The CMS is advising state Medicaid agencies and manufacturers on how they should approach value-based drug purchasing contracts as they grow popular among payers.
The agency released a guidance document on Thursday that encourages payment based on outcomes to offset high drug costs.
Value-based contracts require doctors, insurers, pharmacy benefit managers and drug companies to cooperate and share data.
Thursday's guidance appears to be a response to concerns from manufacturers that thought the arrangements might affect their drug's Medicaid “best price,” which is the the lowest price available from a single source drugmaker or an innovator drug. The CMS says manufacturers were worried that lower price offers and additional service offerings contained in VBP agreements would lower the manufacturers' calculated best price and add to their rebate obligations, making the agreements less attractive to drugmakers.
The CMS concluded that the impact on manufacturers' best prices will differ based on the structure of individual VBP arrangements, so the agency recommends that manufacturers consult federal law and regulations surrounding best price and ask the CMS if they need any further assistance. The agency said manufacturers should have clear records of how they're calculating their best price.
“Based on these inquiries, we will seek to generalize lessons learned regarding common questions and arrangements in subsequent guidance,” the CMS wrote.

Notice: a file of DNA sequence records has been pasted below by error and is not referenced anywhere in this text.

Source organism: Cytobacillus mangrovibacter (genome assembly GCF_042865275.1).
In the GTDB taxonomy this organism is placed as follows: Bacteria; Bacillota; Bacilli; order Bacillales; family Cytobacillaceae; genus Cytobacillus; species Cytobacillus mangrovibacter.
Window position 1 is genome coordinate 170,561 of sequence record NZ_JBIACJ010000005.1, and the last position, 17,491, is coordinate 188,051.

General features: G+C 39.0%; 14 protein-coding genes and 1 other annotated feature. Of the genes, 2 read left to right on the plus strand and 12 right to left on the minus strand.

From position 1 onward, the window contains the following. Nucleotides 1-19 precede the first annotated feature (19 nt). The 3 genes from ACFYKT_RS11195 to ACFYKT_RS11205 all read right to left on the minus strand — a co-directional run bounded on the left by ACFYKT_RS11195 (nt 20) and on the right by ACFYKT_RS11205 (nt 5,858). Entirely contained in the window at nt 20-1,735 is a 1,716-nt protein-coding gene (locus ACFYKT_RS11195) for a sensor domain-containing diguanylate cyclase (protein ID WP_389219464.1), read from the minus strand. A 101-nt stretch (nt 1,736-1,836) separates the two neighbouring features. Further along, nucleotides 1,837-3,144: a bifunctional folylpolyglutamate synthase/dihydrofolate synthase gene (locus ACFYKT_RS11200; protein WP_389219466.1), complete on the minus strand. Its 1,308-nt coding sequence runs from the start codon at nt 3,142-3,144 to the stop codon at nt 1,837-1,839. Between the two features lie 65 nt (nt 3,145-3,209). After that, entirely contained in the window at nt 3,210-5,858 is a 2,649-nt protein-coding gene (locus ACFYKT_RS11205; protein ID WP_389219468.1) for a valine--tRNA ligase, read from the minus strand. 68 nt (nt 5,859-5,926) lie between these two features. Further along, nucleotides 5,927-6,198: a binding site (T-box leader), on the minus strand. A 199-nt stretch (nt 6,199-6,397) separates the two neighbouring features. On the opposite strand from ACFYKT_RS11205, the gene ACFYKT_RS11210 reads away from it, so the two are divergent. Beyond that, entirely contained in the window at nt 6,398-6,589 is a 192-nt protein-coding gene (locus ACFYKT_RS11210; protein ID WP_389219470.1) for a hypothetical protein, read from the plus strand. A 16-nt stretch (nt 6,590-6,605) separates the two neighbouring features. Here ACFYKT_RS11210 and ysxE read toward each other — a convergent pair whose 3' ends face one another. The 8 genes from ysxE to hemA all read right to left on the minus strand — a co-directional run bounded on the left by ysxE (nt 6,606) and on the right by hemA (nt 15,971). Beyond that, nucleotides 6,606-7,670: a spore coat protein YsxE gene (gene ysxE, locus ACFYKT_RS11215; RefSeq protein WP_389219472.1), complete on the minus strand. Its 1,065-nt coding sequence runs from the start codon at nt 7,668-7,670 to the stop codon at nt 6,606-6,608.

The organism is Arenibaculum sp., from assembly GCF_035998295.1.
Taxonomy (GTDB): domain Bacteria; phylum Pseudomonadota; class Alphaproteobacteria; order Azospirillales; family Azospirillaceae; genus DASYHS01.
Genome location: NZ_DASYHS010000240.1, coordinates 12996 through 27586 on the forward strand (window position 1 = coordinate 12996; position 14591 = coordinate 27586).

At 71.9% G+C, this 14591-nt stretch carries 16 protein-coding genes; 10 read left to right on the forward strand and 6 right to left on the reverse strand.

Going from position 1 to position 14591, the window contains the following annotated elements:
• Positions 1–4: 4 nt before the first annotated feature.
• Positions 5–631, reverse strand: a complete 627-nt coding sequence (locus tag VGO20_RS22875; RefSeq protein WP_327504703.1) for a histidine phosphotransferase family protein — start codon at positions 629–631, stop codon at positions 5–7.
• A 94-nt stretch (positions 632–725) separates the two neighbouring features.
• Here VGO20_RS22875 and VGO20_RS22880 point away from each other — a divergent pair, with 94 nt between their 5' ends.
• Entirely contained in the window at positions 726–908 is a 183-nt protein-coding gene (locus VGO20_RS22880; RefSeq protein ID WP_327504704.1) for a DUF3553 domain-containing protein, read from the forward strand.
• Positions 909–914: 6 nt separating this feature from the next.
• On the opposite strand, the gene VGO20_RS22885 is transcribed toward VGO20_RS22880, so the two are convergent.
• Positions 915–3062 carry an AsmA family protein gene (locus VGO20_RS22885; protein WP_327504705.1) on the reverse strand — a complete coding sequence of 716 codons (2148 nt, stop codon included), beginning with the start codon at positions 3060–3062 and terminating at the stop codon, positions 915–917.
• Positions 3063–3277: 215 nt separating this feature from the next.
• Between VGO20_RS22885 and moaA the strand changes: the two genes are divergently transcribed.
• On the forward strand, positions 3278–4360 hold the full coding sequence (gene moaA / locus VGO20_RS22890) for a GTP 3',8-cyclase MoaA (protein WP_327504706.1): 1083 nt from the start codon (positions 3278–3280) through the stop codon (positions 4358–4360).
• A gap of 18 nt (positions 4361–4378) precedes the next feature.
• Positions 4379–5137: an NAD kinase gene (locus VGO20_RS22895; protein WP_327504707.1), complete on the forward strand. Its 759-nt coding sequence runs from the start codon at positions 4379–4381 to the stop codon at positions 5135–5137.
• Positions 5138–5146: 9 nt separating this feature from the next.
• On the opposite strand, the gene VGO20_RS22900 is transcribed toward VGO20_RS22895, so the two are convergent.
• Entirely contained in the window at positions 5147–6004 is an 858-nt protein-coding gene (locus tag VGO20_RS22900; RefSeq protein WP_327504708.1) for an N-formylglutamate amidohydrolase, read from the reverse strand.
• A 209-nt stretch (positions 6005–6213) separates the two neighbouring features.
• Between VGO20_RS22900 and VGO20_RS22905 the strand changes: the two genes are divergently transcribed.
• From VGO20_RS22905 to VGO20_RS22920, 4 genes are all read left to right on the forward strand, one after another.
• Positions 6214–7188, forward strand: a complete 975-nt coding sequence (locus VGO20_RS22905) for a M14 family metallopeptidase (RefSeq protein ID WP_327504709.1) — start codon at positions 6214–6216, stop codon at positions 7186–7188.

Supplemental rebates under a CMS-approved agreement are excluded from a drugmaker's best price calculation, so states and manufacturers are encouraged to negotiate these into their contract, the agency said.
The CMS also addressed supplemental rebates on Medicaid managed care drug claims. Almost all states collect additional rebates on Medicaid fee-for-service drug claims, but only some collect them for managed care claims.
Regardless of whether a VBP agreement is involved, CMS officials “urged” that states consider negotiating supplemental rebates with manufacturers for some or all of their Medicaid managed care drug claims, with consideration for how that impacts their relationships with managed care organizations.
“States should determine if supplemental rebates in the managed care context will result in better patient outcomes and reduced costs to Medicaid overall,” the guidance reads.
Private insurers and drugmakers have been mulling over how to best execute value-based drug contracts.
In November, Harvard Pilgrim Health Care struck a deal with drugmaker Amgen for its new cholesterol-lowering drug, Repatha.
Novartis and insurers Aetna and Cigna Corp. agreed to pay-for-performance deals for Novartis' heart drug Entresto, which costs about $4,500 annually and was approved by the government last July.
Express Scripts Holding Co., the nation's largest pharmacy benefit manager, also started paying for the performance of certain cancer drugs this year.